Table 1.

Meteorological data used to force PUCM at the UMBC and Cub Hill sites.

Table 1.
Table 2.

Meteorological data used to force PUCM at the Princeton and Broadmead sites.

Table 2.

b. Model setup

In addition to forcing data, site characteristics need to be specified to run PUCM. The footprint for each flux tower was calculated, and the surface characteristics in PUCM were set to match the footprint characteristics. Given the uncertainty in determining the footprint over heterogeneous surfaces and the difficulty in properly characterizing the surface properties, the comparison between model output and field observations is used only to confirm the agreement of the qualitative trends; exact quantitative agreement is not expected. Hence this part of the study should be viewed as a model-evaluation analysis. PUCM has been quantitatively validated using sensor networks (Wang et al. 2013); in those validations, model surface temperatures for different subfacets and materials agreed very well with observed temperatures. In addition, the model was shown to accurately capture soil moisture increase due to precipitation and the subsequent decrease during dry down. In this study, we test the model’s ability to qualitatively reproduce the SEB differences among the sites with different surface materials and composition so that we can then use it to probe the surface physical mechanisms and properties that induce the dissimilarity in surface fluxes between urban and rural sites, as well as to study the influence of material properties on the urban SEB.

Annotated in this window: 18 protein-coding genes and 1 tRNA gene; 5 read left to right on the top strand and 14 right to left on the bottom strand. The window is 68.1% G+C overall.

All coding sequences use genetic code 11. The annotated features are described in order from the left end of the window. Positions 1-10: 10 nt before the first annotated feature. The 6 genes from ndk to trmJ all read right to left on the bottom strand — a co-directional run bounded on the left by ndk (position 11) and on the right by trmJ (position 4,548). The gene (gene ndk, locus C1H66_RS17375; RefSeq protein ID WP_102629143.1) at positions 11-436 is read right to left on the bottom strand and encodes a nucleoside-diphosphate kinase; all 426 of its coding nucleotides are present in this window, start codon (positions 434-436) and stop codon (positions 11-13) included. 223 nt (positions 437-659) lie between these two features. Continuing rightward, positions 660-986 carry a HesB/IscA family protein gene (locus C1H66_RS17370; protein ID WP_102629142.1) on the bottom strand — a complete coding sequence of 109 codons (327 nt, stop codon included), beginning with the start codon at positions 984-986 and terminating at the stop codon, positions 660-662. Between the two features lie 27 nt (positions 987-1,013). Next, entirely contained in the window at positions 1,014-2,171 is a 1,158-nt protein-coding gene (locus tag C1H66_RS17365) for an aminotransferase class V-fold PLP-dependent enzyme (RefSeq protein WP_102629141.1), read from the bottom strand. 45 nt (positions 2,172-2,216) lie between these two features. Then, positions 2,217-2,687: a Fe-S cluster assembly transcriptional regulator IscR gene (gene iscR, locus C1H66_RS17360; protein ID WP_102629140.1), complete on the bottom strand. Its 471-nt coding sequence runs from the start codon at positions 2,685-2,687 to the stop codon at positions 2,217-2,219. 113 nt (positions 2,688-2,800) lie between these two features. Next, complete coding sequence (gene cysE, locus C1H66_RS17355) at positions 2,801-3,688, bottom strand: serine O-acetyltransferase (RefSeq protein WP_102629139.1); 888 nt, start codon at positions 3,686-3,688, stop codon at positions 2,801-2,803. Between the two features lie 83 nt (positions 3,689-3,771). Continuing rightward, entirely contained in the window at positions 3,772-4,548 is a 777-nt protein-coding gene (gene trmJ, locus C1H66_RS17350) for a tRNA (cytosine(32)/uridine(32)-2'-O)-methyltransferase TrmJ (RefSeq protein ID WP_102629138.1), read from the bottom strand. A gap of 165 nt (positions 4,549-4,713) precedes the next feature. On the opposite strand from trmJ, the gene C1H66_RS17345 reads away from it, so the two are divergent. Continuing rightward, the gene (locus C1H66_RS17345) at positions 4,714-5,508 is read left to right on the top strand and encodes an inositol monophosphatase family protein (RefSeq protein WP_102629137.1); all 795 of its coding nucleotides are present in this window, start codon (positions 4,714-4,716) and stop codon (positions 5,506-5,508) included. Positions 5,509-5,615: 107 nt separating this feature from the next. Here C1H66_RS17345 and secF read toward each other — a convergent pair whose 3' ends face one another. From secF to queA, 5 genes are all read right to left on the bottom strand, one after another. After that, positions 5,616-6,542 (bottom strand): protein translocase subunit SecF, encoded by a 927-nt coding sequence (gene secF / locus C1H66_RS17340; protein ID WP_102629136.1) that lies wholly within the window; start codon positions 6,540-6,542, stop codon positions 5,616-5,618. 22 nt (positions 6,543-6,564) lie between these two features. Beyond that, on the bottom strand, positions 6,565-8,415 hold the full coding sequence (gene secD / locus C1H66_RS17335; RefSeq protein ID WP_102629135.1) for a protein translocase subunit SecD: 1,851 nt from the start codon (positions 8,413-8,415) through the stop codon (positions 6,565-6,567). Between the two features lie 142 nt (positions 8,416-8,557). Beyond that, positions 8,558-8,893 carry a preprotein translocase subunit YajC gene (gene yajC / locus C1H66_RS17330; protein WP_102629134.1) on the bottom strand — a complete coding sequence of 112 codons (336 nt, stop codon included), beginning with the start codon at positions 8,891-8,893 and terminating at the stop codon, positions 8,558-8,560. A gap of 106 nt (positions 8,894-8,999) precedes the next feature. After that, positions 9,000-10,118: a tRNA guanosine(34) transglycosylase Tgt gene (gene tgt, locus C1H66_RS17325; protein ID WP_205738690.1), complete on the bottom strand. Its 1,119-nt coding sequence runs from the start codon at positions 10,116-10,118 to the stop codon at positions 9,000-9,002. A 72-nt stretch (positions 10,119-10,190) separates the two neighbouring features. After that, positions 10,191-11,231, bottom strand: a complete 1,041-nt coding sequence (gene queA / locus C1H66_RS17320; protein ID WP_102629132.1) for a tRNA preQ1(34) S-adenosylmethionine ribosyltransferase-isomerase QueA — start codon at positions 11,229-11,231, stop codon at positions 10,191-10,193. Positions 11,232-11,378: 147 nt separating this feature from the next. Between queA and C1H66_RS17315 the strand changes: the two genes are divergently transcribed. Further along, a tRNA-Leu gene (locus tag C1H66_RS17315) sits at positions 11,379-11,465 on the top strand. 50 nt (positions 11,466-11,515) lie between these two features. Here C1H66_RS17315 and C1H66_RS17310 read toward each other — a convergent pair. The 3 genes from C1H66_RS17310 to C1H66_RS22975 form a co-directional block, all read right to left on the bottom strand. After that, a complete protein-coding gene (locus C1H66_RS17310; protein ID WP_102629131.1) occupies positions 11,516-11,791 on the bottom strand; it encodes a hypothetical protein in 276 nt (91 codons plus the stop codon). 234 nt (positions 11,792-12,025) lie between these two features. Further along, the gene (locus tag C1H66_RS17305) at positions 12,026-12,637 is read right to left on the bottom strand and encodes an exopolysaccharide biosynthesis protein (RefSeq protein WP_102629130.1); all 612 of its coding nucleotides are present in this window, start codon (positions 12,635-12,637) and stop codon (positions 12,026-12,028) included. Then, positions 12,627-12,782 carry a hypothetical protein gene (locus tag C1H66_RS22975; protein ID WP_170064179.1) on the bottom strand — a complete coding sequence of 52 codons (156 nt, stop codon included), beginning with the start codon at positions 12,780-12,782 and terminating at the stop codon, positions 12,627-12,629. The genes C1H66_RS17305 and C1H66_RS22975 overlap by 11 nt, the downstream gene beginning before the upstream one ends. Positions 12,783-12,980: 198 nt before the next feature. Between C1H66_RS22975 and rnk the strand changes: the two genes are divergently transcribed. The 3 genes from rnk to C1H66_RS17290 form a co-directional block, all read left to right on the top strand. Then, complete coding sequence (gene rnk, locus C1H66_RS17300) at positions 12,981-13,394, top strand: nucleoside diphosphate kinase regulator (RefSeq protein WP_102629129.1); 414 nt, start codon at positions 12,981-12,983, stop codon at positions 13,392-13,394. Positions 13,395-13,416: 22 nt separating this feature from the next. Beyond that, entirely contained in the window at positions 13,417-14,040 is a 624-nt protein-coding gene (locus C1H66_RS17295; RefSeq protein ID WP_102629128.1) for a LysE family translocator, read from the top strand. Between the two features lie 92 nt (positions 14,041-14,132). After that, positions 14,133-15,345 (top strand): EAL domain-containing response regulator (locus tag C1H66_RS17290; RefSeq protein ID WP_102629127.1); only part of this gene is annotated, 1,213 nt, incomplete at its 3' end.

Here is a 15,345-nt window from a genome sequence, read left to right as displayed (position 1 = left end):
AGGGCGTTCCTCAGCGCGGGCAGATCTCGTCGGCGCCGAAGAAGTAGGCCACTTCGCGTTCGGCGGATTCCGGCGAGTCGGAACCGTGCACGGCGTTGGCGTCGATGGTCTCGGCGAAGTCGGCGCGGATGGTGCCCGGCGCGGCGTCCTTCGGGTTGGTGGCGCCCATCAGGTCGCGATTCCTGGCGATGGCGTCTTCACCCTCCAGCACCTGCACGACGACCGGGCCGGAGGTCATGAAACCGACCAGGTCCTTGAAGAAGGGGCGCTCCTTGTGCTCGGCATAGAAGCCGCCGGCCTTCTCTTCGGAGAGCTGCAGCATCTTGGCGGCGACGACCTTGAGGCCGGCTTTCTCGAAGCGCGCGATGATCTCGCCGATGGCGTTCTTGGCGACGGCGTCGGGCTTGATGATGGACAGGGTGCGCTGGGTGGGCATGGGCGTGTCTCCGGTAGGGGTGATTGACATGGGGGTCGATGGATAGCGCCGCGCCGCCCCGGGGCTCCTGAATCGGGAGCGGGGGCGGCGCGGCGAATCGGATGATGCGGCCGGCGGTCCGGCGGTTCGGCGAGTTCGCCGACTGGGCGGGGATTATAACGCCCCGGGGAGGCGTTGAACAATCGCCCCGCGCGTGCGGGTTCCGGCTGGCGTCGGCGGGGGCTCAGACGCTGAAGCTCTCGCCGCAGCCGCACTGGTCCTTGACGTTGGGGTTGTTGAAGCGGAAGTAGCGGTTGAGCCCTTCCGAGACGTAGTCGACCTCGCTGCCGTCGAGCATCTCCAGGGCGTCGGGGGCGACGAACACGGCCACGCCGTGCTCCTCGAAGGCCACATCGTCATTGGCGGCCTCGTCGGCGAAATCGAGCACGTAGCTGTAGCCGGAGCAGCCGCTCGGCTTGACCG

Particular attention is paid to the UMBC site, the focus of our modeling efforts. For the UMBC simulations, the land surface is divided into four sectors, each with distinct land-cover characteristics. This is needed because of the strong variability of upwind surface properties at the site, depending on wind direction. The model is run separately for each sector, and the results, only when compared with observed data, are then aggregated using observed wind direction measurements (at any given time, the fluxes from the upwind sector are used). This sectoring is depicted in Fig. 3, and the land-cover partitioning for each sector is detailed in the pie chart in Fig. 4. This aggregation is only needed in the model-evaluation part since the model footprint needs to match the EC footprint. In subsequent analyses when no comparison with observed data is performed, the fluxes from all sectors are averaged with equal weights to represent the integrated true SEB of the site.

Fig. 3.
Fig. 3.